When cyclone Nargis devastated the Irrawaddy Delta, Zarganar mobilized more than 400 entertainers to deliver aid to the residents. These efforts, funded by the artists and by donations, began 5 days after the storm and reached many people who’d received little aid from the government. Zarganar gave interviews about his work and people’s need, and openly ridiculed state media reports about the government’s relief effort. In August 2008, he was charged with seven offences, including “defiling a place of worship with intent to insult the religion…” Three months later he was sentenced to 45 years, for violating the Electronics Act. A week later he received an additional 14-year sentence for other offences. He was removed from Insein Prison in Rangoon, where his family lives, and banished to a distant, rural prison to serve his 59-year sentence.

In 2009, Zarganar’s sentence was reduced, to a mere 35 years. He is known to suffer be from heart problems, jaundice and a stomach ulcer, for which he has received minimal medical attention. But he is often denied full access to family visits, and we have ongoing serious concerns for his well-being.

In 2008, PEN Canada gave Zarganar its One Humanity Award, and requested that the money be made available to him directly, because it is only with cash that prisoners can acquire medicine and healthy food. Friends of the WiPC of PEN International were able to make it possible for Zarganar to receive small amounts of money, over many months, and I can assure you that we shall do the same with this award.

There are 2,100 political prisoners in Myanmar. In May of this year, in response to the urging by the UN Special Envoy that all political prisoners be released immediately, the regime responded, cynically, even cruelly, by ordering that one single year be cut off all sentences. Small relief for Zarganar, whose sentence still exceeds thirty years.
Why is Zarganar a fine choice for the Liu Xiaobo Award?

The jester, the thinker, both poets…I think Zarganar and Liu Xiaobo are kindred spirits, each in the cell of an isolated prison, deprived of contact with their families, silenced, temporarily, but not defeated. With many of you here this evening, I was in Oslo for the presentation of the Nobel Peace Prize to Liu Xiaobo, or rather, to his empty chair. During that ceremony, we heard the distinguished Norwegian actor, Liv Ullman, read the words of Liu Xiaobo, words he wrote on the eve of his imprisonment, in December, 2009:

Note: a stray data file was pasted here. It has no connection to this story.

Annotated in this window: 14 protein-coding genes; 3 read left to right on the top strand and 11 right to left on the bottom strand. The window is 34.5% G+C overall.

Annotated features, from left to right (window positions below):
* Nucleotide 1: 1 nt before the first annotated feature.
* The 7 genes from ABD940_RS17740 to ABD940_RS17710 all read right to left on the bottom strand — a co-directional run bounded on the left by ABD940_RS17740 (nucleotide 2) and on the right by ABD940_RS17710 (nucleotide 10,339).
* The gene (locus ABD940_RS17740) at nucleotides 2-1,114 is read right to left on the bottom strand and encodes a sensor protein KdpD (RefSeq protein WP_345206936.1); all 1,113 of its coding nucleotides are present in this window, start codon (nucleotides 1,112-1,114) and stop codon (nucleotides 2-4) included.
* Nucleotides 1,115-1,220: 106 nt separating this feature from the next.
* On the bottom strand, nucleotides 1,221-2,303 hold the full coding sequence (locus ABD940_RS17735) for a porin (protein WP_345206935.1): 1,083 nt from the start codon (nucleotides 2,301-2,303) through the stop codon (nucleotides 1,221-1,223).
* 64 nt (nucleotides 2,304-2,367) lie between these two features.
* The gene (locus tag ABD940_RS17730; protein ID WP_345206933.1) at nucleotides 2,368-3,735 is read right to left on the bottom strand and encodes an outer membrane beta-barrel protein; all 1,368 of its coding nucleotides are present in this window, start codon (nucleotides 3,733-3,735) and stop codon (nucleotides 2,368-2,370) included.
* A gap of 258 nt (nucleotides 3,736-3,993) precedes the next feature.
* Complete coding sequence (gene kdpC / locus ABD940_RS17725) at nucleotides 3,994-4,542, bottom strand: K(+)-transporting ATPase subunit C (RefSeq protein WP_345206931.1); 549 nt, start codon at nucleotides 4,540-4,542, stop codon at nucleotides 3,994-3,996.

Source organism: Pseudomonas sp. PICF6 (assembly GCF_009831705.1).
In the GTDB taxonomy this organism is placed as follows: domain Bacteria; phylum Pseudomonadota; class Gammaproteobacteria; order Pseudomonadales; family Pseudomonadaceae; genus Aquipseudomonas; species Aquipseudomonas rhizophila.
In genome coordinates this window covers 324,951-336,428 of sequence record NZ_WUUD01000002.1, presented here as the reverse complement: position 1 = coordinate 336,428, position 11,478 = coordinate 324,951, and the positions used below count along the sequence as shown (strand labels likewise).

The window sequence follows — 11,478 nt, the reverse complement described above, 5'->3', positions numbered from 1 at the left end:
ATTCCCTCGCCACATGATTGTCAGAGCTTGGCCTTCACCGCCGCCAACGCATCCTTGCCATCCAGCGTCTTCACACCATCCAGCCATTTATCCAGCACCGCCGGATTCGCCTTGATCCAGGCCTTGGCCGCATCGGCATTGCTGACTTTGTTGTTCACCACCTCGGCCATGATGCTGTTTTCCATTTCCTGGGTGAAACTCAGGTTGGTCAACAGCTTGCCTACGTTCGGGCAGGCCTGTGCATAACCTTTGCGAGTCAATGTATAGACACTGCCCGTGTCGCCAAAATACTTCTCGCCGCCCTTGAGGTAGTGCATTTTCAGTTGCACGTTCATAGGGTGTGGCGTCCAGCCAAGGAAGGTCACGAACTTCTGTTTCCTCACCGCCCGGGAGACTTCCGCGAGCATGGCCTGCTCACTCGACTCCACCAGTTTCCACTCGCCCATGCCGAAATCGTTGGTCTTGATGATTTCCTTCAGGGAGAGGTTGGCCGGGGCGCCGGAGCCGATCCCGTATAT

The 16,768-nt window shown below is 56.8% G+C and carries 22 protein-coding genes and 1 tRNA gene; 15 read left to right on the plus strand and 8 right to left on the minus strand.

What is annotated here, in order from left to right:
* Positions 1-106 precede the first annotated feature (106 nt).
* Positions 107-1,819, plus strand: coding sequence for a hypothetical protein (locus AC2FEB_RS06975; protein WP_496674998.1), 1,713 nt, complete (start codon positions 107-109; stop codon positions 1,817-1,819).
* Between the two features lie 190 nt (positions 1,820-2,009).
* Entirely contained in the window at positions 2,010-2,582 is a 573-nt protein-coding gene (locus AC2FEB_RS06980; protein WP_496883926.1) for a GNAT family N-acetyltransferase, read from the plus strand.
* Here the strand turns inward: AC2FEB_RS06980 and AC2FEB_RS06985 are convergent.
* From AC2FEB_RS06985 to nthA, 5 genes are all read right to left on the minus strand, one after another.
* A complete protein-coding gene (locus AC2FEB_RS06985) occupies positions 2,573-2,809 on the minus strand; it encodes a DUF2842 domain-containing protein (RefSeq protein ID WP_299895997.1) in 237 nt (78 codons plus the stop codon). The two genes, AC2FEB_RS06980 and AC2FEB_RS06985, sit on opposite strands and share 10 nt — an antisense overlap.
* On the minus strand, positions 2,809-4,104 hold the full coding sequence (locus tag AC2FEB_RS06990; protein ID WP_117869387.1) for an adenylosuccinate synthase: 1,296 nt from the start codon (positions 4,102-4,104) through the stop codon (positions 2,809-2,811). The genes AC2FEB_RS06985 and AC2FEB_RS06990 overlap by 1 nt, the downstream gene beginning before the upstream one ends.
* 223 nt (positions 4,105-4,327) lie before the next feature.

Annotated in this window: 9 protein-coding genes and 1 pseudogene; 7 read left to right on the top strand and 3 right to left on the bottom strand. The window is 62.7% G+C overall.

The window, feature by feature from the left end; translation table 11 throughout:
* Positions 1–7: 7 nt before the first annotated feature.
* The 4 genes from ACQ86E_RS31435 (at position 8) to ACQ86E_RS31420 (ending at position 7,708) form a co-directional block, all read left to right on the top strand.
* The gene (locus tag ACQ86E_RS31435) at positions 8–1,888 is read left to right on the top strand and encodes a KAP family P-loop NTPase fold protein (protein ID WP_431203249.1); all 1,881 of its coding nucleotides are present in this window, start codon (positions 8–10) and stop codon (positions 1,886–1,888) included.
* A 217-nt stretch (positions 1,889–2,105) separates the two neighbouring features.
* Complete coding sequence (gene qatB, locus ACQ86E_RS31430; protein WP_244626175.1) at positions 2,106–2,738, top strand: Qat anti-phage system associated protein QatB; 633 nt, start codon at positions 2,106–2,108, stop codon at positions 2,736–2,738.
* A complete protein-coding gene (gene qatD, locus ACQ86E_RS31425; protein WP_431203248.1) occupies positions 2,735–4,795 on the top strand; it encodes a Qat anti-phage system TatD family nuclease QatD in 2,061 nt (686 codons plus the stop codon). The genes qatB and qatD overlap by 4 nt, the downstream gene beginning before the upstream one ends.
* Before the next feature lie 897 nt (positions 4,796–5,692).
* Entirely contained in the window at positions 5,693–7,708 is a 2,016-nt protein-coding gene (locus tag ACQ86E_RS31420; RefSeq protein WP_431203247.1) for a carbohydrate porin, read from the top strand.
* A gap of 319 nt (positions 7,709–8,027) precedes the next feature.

I have no enemies and no hatred. None of the police who monitored, arrested, and interrogated me, none of the prosecutors who indicted me, and none of the judges who judged me are my enemies…Hatred can rot away at a person’s intelligence and conscience. Enemy mentality will poison the spirit of a nation…and hinder a nation’s progress toward freedom and democracy…. I hope to be able to transcend my personal experiences as I look upon our nation’s development and social change, to counter the regime’s hostility with utmost goodwill, and to dispel hatred with love.

In 2007, between imprisonments, Zarganar was interviewed by a British documentary maker (illegally, of course). During the course of that interview, Zarganar said:

I don’t like revenge, and hatred. The military regime has banned me, but I don’t hate them. All of my enemies must be my friends.

I’d like to end with a very brief poem by Zarganar, written during his first imprisonment:

Don’t Wake Him Up

When will the door finally click open?
They won’t let me know. Never mind
As long as my heart still beats,
I’ll be free some day.
Every door has two directions
In and out. Every coin has two sides
Heads follow tails. So,
Thanks to the law of averages
I can set my homesick mind at rest.

Thank you for honouring Burmese poet, comedian, activist Zarganar with the first Liu Xiaobo Courage to Write Award.

July 23, 2011